Search Site   
News Stories at a Glance
Economist: Farmers may gain more markets if tariffs kick in
Trump rallies Elkhart crowd behind border wall, election
Trump gives approval to year-round sales of E15, as of '19

USDA estimating less crop stock for new market year

Search Archive  
Indiana considers automatic withdrawl corn checkoff
Indiana Correspondent

INDIANAPOLIS, Ind. — The Indiana Corn Growers Assoc. last week presented its plan to amend the state’s corn checkoff program before the Committee on Agriculture and Rural Development.

“The creation of a strong, viable corn checkoff program for Indiana will not only complement the state’s new strategic plan for agriculture - it will create new markets for Indiana corn growers and help create new jobs in rural Indiana,” Matt Gibson, ICGA president, told the Indiana House of Representatives committee.

Gibson asked the ag committee to support the new plan outlined in House Bill No. 1378.

Under the new plan, corn growers would contribute 1/2 percent of the value of a bushel rather than the current 1/2-cent per bushel. For example, under the current system, participating growers who sell 100 bushels of corn would give 50 cents to the program.

The new plan would increase that amount to $1 if the price per bushel were $2. If the price per bushel were $3, the farmer would contribute $1.50 to the program.

Gibson said that although the proposed amendment calls for a rate increase, the proposal offers greater flexibility and fairness by reducing collections when prices are low and increasing collections when prices are higher.

Gibson noted that the rate proposed is the same rate as the current soybean checkoff.

Participation in the program would still be voluntary; however, the contribution would automatically be taken at the time of sale. Farmers would be entitled to a full refund upon filing a request with the Indiana Corn Marketing Council.

Gibson said that historically up to 20 percent of farmers opt out of such a program. Even accounting for several exemptions to the checkoff, the ICGA estimates that participation in the program would rise from a dismal 1 percent of all state growers to at least 70 percent.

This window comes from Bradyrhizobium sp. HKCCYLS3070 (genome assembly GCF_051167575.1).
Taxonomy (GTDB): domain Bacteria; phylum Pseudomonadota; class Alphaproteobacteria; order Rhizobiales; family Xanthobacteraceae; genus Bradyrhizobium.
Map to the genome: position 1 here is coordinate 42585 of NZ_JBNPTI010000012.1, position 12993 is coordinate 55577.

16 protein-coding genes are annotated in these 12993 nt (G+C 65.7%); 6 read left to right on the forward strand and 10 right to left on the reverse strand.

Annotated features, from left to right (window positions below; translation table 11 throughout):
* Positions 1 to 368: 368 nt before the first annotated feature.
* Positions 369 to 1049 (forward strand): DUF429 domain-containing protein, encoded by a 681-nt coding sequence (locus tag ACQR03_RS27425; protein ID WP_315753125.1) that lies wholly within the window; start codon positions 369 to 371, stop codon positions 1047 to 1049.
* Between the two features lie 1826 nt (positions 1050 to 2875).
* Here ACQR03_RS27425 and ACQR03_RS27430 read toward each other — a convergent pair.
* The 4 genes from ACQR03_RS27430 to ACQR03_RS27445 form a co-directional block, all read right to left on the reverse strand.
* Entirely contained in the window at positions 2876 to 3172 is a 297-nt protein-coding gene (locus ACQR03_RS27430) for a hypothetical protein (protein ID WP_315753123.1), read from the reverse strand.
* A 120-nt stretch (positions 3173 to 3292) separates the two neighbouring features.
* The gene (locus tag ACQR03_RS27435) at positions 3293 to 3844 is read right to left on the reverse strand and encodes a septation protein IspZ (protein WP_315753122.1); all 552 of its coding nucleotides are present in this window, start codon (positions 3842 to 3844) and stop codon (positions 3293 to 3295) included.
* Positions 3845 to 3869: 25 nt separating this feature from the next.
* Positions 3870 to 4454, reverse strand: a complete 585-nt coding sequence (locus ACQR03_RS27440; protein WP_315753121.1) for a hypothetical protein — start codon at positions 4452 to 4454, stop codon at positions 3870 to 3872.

That increased level of participation would bring revenues up from $50,000 this year to between $5.5-$6.5 million.

Citing several polls, Gibson said the lack of financial support does not indicate that corn growers are against the checkoff. Rather, the administration of the current program is too cumbersome, he said. Farmers who want to participate have to fill out forms. Providing those forms is the shared responsibility of checkoff administrators, the Indiana State Department of Agriculture and first purchasers. The paper trail tends to meander, making it difficult to track participants and the effectiveness of the program.

Gibson did not provide Indiana’s corn checkoff revenue figures for any fiscal year but 2004.

Behind other states
Increased revenues will be put to good use for Indiana growers, the ICGA believes.

“We have great programs put together that have one thing in common - inadequate funding,” Gibson told committee members. Among the critical needs of the corn industry, Gibson highlighted the growing ethanol industry. With new plants in the works across the state, he said new markets would have to be developed for these plants.

Indiana lags far behind other corn-producing states in research and development of corn markets and products. Iowa leads the way in checkoff collections with $6,995,728 for fiscal year 2004.

Indiana was outpaced by the other top 10 states; all but one were in the million-dollar range. (The exception was Wisconsin with $178,557 in revenues.)

“All of these are state-based checkoff programs that are managed by producers - who direct the investments toward those activities that provide the greatest return for the industry,” Gibson said.

“For example, the Iowa Corn Checkoff, first established in 1977, has established a new grant program that helps launch new corn-utilization businesses within the state,” he added.

“If Indiana does not invest in its corn industry, we face serious jeopardy in maintaining a strong and active corn market within our state.”

In addition, he said other states’ checkoff funds have unfairly shouldered the burden of national and international investments to promote new markets and research, which have benefited Hoosier farmers for years.

The proposed amendments would also bring Indiana’s corn industry in line with other major commodities in the state, Gibson said.

Indiana’s soybean farmers contribute about $7 million annually toward soybean research and promotion under the current federal soybean checkoff.

He also cited other annual federal checkoff figures: Indiana’s pork industry - $2.9 million and the state’s beef industry - $267,000. The current corn checkoff program, adopted by the state in 2001, is not working, Gibson said. With the growth of the ethanol industry in Indiana, a new state program is needed more than ever to invest in ethanol promotion, he said.

“Checkoff programs have a long and proud history of being farmers, managed by farmers, for the benefit of farmers. We need your assistance, however, in helping move Indiana into its rightful place of leadership in the national corn industry by passing House Bill 1378,” Gibson concluded.

Published in the January 25, 2006 issue of Farm World.